Presentation on theme: "By Dr. Musa Inuwa Fodio,CNA"— Presentation transcript:
1The Changing Landscape of Educational Standards in the Accountancy Profession ByDr. Musa Inuwa Fodio,CNApresented at the 2ND African Congress of Accountants (ACOA), May , 2013 held at Accra International Conference Centre, Accra, Ghana.
2OUTLINEBackgroundDrivers of change in global educational standards for accounting professionImplications of changes in educational standards for the accountancy professionThe Role of IAESB in setting Standards for global accounting educationThe Role of professional bodies in promoting IESIES and the academicsRecommendations and Conclusion
3BACKGROUNDThe accounting profession has never in its history been confronted with the kinds of challenges that it faces today.Unending sensational accounting scandalsLoss of public confidenceLoss of authority as self-regulating profession
4BACKGROUNDThe profession’s reactions to the challenges led to radical innovations in the principles, standards and practice of accountingThis challenges and responses have widened the gap in accounting education – What accountants do and what accounting educators do.
5BACKGROUNDPublic accounting firms recognised the problem over 20 years ago. Consistent with Bedford Report, a white paper issued by the big 8 audit firms in 1989 described the profession asExpandingChangingBecoming increasingly complex.Accountant are no longer mere information providers/financial advisers but executive partners.Suggested the critical need for the profession to re-examine its educational processConcluded that the “current environment” makes real curriculum change essential and necessitates a dynamic partnership between practitioners and academics
6BACKGROUNDIn late 1980s and early 1990s, IMA received complaints from financial executives indicating that entry-level accountants were inadequately prepared and lack skills necessary for success as entry corporate accountants.The IAESB has since its coming into being, been building on the work of IASCF. The foundation in 2002 identified some areas of change which included education standards and regulations.
7BACKGROUNDThe overall mission of IAESB is to serve the public interest by the world wide advancement of education and development for professional accountants leading to harmonised standards.Current trend is towards globalisation of educational standards for accounting profession.
8DRIVERS OF CHANGE IN GLOBAL EDUCATIONAL STANDARDS FOR ACCOUNTING PROFESSION Unrelenting competitive pressureImpact of information and communication technologiesDemand for improvements in corporate governance and ethicsGlobalisation of businessFocus on fair value accountingDemand for new knowledge and skills
9Unrelenting competitive pressure DRIVERS OF CHANGE IN GLOBAL EDUCATIONAL STANDARDS FOR ACCOUNTING PROFESSIONUnrelenting competitive pressureRapid change has been the characteristic of the environment in which professional accountants workPressures for change are coming from expanded stakeholders including regulators and oversight bodies
10Impact of information and communication technologies DRIVERS OF CHANGE IN GLOBAL EDUCATIONAL STANDARDS FOR ACCOUNTING PROFESSIONImpact of information and communication technologiesICT continues to advance at a rapid paceInternet has revolutionised global communicationsXBRL is an off-shoot of ICT developmentDemand for improvements in corporate governance and ethics; and growing concern for the environment and sustainable development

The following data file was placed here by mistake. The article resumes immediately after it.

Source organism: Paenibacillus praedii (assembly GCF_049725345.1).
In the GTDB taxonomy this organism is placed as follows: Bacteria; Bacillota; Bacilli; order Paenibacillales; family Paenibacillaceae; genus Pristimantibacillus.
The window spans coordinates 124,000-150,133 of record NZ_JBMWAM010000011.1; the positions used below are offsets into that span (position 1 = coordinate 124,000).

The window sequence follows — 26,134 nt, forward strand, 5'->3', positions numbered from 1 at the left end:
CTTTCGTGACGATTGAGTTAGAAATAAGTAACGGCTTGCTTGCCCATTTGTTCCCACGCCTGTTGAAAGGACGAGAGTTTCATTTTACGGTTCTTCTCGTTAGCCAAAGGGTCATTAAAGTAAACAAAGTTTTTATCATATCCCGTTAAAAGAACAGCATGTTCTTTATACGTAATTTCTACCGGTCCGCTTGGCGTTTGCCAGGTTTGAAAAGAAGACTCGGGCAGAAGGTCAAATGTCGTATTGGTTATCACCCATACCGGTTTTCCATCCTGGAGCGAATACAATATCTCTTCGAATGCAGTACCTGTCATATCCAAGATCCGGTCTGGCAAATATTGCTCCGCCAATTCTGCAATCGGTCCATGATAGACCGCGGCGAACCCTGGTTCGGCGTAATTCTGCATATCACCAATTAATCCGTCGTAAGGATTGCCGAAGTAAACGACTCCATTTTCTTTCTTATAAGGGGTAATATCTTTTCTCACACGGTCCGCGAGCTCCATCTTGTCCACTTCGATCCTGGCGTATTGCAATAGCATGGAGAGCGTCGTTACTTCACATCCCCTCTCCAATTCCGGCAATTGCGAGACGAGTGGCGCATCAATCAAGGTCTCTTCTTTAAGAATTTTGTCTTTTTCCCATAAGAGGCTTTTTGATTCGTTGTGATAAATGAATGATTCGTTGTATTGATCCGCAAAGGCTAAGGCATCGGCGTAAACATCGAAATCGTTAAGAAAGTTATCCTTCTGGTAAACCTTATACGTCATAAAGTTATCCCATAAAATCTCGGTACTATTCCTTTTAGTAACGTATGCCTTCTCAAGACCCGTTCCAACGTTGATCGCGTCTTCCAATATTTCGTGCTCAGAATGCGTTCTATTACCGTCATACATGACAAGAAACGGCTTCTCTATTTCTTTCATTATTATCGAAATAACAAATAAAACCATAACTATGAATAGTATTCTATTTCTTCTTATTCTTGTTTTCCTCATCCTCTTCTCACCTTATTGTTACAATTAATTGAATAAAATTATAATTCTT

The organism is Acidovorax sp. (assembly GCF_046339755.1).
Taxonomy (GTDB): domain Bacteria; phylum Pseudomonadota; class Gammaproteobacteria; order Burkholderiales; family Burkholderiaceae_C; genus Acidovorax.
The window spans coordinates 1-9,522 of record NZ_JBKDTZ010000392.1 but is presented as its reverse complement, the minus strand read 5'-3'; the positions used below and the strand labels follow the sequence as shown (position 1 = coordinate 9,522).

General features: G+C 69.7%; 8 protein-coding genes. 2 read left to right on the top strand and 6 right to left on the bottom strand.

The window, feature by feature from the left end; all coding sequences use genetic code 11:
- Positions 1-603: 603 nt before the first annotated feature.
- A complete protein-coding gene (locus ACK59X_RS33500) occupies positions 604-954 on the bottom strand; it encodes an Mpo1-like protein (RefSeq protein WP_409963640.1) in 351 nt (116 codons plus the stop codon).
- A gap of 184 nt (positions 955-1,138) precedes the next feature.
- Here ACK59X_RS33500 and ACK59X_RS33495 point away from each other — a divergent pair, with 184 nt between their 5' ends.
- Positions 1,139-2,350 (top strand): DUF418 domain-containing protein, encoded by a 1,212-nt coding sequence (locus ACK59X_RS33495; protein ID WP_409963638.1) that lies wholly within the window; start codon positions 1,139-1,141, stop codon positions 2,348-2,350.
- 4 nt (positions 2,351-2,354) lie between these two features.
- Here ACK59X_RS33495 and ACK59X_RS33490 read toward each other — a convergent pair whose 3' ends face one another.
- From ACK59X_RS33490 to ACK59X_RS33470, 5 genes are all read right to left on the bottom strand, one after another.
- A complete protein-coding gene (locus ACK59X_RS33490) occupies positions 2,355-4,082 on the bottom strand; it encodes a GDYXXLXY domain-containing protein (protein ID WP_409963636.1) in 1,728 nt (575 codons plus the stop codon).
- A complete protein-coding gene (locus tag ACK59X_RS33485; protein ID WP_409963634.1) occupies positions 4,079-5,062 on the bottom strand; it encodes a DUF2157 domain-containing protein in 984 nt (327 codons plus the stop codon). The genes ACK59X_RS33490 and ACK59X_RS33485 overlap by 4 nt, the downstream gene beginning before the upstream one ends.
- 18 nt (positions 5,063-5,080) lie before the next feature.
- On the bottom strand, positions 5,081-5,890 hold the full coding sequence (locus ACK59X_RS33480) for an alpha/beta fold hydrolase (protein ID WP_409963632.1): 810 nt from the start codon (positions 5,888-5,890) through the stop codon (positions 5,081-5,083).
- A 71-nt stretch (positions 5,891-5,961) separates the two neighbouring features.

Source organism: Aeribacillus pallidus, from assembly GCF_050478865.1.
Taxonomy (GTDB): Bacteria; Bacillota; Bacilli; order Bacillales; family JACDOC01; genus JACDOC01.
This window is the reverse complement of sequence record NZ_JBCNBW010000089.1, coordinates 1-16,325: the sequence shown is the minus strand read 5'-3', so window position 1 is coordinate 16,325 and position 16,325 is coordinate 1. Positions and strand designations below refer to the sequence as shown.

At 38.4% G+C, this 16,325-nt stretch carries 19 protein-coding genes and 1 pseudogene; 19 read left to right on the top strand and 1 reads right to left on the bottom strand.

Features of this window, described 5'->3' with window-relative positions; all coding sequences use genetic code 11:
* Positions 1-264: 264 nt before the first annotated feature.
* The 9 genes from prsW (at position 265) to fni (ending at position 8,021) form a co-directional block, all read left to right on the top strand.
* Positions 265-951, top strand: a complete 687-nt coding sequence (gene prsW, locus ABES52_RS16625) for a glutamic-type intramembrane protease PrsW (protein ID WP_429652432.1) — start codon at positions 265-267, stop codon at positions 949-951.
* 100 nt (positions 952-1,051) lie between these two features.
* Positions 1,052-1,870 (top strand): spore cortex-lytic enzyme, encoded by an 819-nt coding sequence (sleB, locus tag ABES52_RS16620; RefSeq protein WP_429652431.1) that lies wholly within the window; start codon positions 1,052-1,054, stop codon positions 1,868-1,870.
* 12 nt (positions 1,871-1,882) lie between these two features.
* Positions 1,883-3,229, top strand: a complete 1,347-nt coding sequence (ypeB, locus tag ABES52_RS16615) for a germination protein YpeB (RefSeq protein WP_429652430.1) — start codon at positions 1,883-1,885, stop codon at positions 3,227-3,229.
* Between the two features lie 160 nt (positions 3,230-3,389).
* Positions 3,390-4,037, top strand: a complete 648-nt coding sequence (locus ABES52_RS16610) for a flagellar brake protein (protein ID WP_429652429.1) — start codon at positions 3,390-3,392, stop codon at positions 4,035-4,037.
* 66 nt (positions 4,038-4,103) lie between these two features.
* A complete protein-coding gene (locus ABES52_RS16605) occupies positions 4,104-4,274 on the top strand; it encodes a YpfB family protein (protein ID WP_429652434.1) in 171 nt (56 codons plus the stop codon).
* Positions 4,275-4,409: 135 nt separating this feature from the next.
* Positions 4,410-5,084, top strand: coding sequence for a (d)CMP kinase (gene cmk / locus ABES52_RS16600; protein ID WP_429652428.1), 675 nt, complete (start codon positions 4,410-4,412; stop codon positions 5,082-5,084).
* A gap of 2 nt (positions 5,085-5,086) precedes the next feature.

11Globalisation of Business DRIVERS OF CHANGE IN GLOBAL EDUCATIONAL STANDARDS FOR ACCOUNTING PROFESSIONGlobalisation of BusinessBusiness and organisations are engaging in ever more complex arrangements and transactionsRisk management has become more importantFocus on fair value accountingFair value becomes the conceptual foundation of financial reporting and valuation techniques are basic tools of accountants (which involves modelling)
12Demand for new knowledge and skills DRIVERS OF CHANGE IN GLOBAL EDUCATIONAL STANDARDS FOR ACCOUNTING PROFESSIONDemand for new knowledge and skillsAccountant to be a “Jack of all trade and a mini-master of all”; ICT, Managerial, Actuarial valuation etc as part of the challenges associated with IFRS.Judgement is now more important as well as reliance on conceptual frameworkLess reliance on memorization of rules and more focus on application of principles and use of best judgement.
13IMPLICATIONS OF CHANGES IN EDUCATIONAL STANDARDS FOR THE ACCOUNTANCY PROFESSION Recognition of changes in educational standards for the Accounting professionRecognition by the profession that its only Real Capital is its Human CapitalNeed for investment in human capitalThe need to change nationally-based accounting education systems to reflect global dimension.Through collaborative efforts with academics, practitioners, government and regulatory agencies, industries, etc.
14IMPLICATIONS OF CHANGES IN EDUCATIONAL STANDARDS FOR THE ACCOUNTANCY PROFESSION Future accounting practitioners must have broad and specialized knowledge and skillsAccounting practitioners must continually acquire new knowledge and skills (life long learning) because of the rapidly changing environment in which the professional accountant worksIFRSs, IPSASs, ISAs, XBRL, IES, etcFuture professional accountants need training in corporate governance, environment and sustainable reporting and ethics
15IMPLICATIONS OF CHANGES IN EDUCATIONAL STANDARDS FOR THE ACCOUNTANCY PROFESSION Need for continuous monitoring of the environment in which professional accountants operate to ensure that the educational process remains relevantNeed for educators delivering professional accounting education program to respond to the changing needs of international accounting profession as well as individual professional accountants
16THE ROLE OF INTERNATIONAL ACCOUNTING EDUCATION STANDARDS BOARD (IAESB) IN SETTING STANDARDS FOR GLOBAL ACCOUNTING EDUCATIONThe increased role of IAESB in developing and issuing high quality standards and other guidance to strengthen accounting education worldwideIAESB focuses on:Prequalification accounting educationPractical experience and training as well as assessment of professional accountantsContinuing (post-qualification) professional education needed by accountants
17THE ROLE OF INTERNATIONAL ACCOUNTING EDUCATION STANDARDS BOARD (IAESB) IN SETTING STANDARD FOR GLOBAL ACCOUNTING EDUCATIONAll IFAC members were required to comply with IES 1-6 by January 2005, IES 7 by January 2006 and IES 8 by July 2008.Compliance (with black letter requirements) is self-enforced by professional bodies in collaboration with and involvement of national oversight as well as third parties- universities, employers (government and private).